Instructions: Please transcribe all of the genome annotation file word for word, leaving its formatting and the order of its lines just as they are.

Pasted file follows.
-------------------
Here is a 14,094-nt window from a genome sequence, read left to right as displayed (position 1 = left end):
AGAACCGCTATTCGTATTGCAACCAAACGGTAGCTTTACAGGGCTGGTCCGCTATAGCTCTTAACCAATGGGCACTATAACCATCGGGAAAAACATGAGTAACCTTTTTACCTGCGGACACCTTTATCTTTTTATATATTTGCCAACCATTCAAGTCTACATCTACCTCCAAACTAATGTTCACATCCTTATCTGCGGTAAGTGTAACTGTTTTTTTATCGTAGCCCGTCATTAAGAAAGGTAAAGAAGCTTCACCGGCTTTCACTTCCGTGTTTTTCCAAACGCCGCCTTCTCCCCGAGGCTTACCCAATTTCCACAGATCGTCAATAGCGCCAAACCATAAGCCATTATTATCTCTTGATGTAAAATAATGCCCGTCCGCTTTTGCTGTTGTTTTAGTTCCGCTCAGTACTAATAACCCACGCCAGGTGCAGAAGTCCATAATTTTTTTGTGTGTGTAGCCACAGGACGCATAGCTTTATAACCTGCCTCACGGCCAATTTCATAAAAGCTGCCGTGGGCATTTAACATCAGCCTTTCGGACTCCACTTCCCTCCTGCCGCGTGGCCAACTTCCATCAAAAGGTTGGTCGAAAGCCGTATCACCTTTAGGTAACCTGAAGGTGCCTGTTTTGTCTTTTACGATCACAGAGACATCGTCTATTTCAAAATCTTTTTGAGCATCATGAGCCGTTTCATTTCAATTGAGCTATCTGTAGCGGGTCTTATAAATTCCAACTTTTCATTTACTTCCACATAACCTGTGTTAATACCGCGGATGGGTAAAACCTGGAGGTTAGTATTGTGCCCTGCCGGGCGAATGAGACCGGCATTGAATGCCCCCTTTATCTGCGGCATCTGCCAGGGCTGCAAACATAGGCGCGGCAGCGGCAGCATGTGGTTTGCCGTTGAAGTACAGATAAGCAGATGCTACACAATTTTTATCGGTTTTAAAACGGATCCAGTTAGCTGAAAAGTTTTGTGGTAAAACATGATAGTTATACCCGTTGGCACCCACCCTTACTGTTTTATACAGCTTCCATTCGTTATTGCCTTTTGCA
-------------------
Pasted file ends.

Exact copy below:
Here is a 14,094-nt window from a genome sequence, read left to right as displayed (position 1 = left end):
AGAACCGCTATTCGTATTGCAACCAAACGGTAGCTTTACAGGGCTGGTCCGCTATAGCTCTTAACCAATGGGCACTATAACCATCGGGAAAAACATGAGTAACCTTTTTACCTGCGGACACCTTTATCTTTTTATATATTTGCCAACCATTCAAGTCTACATCTACCTCCAAACTAATGTTCACATCCTTATCTGCGGTAAGTGTAACTGTTTTTTTATCGTAGCCCGTCATTAAGAAAGGTAAAGAAGCTTCACCGGCTTTCACTTCCGTGTTTTTCCAAACGCCGCCTTCTCCCCGAGGCTTACCCAATTTCCACAGATCGTCAATAGCGCCAAACCATAAGCCATTATTATCTCTTGATGTAAAATAATGCCCGTCCGCTTTTGCTGTTGTTTTAGTTCCGCTCAGTACTAATAACCCACGCCAGGTGCAGAAGTCCATAATTTTTTTGTGTGTGTAGCCACAGGACGCATAGCTTTATAACCTGCCTCACGGCCAATTTCATAAAAGCTGCCGTGGGCATTTAACATCAGCCTTTCGGACTCCACTTCCCTCCTGCCGCGTGGCCAACTTCCATCAAAAGGTTGGTCGAAAGCCGTATCACCTTTAGGTAACCTGAAGGTGCCTGTTTTGTCTTTTACGATCACAGAGACATCGTCTATTTCAAAATCTTTTTGAGCATCATGAGCCGTTTCATTTCAATTGAGCTATCTGTAGCGGGTCTTATAAATTCCAACTTTTCATTTACTTCCACATAACCTGTGTTAATACCGCGGATGGGTAAAACCTGGAGGTTAGTATTGTGCCCTGCCGGGCGAATGAGACCGGCATTGAATGCCCCCTTTATCTGCGGCATCTGCCAGGGCTGCAAACATAGGCGCGGCAGCGGCAGCATGTGGTTTGCCGTTGAAGTACAGATAAGCAGATGCTACACAATTTTTATCGGTTTTAAAACGGATCCAGTTAGCTGAAAAGTTTTGTGGTAAAACATGATAGTTATACCCGTTGGCACCCACCCTTACTGTTTTATACAGCTTCCATTCGTTATTGCCTTTTGCA